Finding Itself in the Post-Paris World: Russia in the New Global Energy Landscape

Igor Makarov, Y.-H. Henry Chen, and Sergey Paltsev

December 2017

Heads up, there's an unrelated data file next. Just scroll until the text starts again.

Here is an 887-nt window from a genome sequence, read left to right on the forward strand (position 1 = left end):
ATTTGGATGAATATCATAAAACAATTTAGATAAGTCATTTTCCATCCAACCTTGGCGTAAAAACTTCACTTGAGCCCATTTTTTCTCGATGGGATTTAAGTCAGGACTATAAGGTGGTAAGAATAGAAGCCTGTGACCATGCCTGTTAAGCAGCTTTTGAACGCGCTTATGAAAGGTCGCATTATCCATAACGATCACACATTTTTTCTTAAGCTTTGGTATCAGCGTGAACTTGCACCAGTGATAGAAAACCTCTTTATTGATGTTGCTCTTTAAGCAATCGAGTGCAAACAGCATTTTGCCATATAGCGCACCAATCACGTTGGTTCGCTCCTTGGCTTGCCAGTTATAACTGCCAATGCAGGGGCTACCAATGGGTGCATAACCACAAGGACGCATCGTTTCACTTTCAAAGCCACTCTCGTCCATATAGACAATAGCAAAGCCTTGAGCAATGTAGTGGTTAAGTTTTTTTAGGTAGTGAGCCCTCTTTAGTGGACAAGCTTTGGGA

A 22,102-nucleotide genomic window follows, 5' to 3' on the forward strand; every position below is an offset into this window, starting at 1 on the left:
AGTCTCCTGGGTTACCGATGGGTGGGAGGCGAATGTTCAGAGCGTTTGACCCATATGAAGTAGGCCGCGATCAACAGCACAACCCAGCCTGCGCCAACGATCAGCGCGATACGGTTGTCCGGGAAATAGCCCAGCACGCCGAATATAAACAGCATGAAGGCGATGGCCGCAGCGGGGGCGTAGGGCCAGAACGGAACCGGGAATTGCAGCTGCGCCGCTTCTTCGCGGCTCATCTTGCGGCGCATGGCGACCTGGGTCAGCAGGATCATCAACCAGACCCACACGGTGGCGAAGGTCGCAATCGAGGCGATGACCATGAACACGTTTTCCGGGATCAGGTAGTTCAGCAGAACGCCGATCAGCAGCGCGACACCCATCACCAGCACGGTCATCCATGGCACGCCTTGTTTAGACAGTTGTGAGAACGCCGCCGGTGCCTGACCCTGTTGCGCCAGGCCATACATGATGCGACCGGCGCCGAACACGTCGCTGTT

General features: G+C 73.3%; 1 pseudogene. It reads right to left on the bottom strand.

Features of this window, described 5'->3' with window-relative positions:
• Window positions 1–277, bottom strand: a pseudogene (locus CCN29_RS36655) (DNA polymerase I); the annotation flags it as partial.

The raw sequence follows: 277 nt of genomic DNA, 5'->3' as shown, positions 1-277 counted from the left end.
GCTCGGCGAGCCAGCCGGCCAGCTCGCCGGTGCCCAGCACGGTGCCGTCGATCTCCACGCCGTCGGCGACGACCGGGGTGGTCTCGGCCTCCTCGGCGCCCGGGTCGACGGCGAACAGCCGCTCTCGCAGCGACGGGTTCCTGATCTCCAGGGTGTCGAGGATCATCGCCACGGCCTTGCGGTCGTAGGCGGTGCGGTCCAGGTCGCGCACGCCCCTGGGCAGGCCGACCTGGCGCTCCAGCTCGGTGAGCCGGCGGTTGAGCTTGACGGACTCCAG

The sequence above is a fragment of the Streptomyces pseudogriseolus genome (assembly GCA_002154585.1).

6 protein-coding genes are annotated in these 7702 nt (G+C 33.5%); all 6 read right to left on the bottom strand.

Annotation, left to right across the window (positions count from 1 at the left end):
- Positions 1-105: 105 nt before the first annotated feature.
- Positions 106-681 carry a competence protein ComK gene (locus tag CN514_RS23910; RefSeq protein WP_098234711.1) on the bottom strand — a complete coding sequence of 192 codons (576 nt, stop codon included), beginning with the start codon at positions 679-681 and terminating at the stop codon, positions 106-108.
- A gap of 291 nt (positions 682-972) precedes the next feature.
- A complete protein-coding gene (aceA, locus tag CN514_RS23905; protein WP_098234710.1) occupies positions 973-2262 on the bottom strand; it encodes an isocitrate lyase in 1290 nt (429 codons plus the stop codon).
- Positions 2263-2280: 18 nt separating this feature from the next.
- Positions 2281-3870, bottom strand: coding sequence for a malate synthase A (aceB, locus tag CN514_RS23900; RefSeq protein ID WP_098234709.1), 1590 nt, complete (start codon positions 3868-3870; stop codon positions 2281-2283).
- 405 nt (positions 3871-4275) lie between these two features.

The Russian budget relies heavily on exports of fossil fuels, which are the major source of greenhouse gas (GHG) emissions. Climate-related policies that target a reduction in GHG emissions substantially affect the Russian economy. We apply the MIT Economic Projection and Policy Analysis (EPPA) model to assess the impacts of the Paris Agreement on the Russian economy and find that climate-related actions outside of Russia lower Russia’s GDP growth rate by about a half of a percentage point. In addition, Russia faces the risks of market barriers for its exports of energy-intensive goods as well as risks of falling behind in development of new energy technologies that become standard in most of the world. In order to address these risks, the country needs a new comprehensive development strategy taking into account the Post-Paris global energy landscape. We offer suggestions for key elements of such a strategy, including diversification of economy, moving to low-carbon energy, and investing in human capital development. We simulate three simple diversification scenarios showing that redistribution of incomes from energy sector to the development of human capital would help avoid the worst possible outcomes.